[Python-Dev] IDLE development

Noam Raphael noamraph at gmail.com
Sun Sep 11 07:13:53 CEST 2005

On 9/11/05, Nick Coghlan <ncoghlan at gmail.com> wrote:
> Guido van Rossum wrote:
> > Often the needs of certain user groups and the development speeds of
> > such 3rd party modules are so different that it simply doesn't make
> > sense to fold them in the Python distribution anyway -- consider what
> > you would have to do if Kurt accepted your patches: you'll still have
> > to wait until Python 2.5 is released before others can benefit from
> > your changes, and if you come up with an improvement after that
> > release, your next chance will be 18 months later...
> Isn't separate distribution the way the *current* version of Idle was
> developed? I seem to recall it existing as IDLEFork for a long time so that it
> could have a more rapid release cycle before being rolled into the main
> distribution.

Yes, it is. I answered on the way to maintain a more rapid release
cycle of IDLE when developed in the Python CVS on my post in reply to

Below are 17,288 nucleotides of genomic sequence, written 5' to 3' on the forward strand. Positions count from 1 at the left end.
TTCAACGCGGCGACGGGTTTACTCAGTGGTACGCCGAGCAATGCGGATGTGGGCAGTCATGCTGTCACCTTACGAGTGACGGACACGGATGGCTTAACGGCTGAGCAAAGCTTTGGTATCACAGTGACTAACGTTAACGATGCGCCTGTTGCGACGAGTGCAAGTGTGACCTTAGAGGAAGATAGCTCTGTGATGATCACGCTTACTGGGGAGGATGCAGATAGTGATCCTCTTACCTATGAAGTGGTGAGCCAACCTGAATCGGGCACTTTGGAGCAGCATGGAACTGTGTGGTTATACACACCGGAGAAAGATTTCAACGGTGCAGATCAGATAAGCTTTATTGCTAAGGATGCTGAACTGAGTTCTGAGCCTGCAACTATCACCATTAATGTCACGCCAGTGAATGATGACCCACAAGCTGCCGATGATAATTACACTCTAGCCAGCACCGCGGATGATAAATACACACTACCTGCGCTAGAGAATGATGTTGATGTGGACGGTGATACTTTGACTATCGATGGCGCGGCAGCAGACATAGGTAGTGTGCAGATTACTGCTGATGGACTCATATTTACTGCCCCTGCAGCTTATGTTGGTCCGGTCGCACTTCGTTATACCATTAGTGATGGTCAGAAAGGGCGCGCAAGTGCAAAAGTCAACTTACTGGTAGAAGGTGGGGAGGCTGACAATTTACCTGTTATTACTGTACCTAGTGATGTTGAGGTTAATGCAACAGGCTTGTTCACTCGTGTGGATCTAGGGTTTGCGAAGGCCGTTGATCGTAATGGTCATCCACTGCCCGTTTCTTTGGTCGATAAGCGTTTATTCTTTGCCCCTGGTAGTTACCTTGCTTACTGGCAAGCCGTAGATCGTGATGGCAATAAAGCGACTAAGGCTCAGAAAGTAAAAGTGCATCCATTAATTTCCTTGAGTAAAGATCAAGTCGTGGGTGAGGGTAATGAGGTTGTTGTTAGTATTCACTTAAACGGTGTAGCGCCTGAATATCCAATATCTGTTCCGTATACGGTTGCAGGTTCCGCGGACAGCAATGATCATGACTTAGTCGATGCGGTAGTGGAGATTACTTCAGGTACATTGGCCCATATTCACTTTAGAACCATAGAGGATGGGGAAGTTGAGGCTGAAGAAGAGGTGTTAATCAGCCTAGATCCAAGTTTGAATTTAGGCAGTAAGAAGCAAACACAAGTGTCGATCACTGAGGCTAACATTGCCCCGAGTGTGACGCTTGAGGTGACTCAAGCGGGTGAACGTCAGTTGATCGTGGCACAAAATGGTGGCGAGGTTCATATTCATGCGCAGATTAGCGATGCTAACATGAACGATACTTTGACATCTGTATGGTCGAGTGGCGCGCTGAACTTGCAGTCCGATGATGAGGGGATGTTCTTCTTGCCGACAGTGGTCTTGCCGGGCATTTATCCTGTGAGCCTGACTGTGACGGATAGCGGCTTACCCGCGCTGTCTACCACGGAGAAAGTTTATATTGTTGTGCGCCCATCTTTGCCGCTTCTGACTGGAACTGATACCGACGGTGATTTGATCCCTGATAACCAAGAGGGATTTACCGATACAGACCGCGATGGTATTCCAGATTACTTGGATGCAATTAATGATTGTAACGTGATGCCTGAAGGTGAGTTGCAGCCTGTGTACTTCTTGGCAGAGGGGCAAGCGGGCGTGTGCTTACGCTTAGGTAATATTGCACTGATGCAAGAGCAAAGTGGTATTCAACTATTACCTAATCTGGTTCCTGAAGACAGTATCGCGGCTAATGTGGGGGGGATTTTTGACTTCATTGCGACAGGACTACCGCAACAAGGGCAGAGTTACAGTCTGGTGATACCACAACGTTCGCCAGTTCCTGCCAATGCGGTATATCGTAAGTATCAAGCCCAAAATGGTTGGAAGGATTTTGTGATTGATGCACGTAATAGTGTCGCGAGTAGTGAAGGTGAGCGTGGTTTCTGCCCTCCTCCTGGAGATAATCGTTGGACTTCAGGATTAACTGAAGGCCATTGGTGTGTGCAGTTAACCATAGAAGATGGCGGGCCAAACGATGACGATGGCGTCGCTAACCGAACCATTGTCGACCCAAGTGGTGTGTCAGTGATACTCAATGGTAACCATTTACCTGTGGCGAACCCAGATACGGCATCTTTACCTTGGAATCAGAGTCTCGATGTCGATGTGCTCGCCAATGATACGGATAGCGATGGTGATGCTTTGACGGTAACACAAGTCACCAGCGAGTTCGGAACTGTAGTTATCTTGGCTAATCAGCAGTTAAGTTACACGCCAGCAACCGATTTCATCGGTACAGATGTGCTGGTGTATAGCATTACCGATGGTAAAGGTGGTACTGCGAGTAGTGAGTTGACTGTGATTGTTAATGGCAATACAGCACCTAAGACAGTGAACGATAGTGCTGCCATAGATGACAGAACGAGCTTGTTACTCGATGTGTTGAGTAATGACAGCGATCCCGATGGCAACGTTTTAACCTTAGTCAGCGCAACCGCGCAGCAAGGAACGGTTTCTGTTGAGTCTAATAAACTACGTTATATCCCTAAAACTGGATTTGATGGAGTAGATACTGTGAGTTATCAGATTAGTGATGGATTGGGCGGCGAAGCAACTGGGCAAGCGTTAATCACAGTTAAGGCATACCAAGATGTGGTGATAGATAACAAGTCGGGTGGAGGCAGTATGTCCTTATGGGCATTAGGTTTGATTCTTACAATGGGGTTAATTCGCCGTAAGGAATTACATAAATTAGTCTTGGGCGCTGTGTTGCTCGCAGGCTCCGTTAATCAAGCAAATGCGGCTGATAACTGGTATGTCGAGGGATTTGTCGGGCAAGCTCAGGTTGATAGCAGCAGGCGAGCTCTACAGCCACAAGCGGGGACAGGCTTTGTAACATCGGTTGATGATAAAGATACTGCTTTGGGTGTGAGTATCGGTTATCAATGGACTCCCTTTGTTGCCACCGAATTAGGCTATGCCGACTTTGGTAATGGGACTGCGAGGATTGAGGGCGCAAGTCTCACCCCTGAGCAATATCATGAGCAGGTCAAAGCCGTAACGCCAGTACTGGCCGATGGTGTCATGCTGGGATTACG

> This approach also allows a wider audience to asess the subjective benefits of
> any changes made - many more people will download and try out a separate IDE
> than will download and try out a patch to the main distribution. I'm such a
> one, even though I believe my main problems with Idle lie in the Tcl/tk
> toolkit (so I don't expect any application level changes to alter my opinion
> much).

Can you please explain what are these problems? A big problem with
Tcl/tk is that only one function call can be triggered by an event,
and I solved it for IDLE by writing a wrapper around Tkinter classes,
which calls all binded function calls on an event. This, for example,
allows the yellow CallTip windows to disappear when the IDLE window
loses focus, instead of staying above all other windows.


More information about the Python-Dev mailing list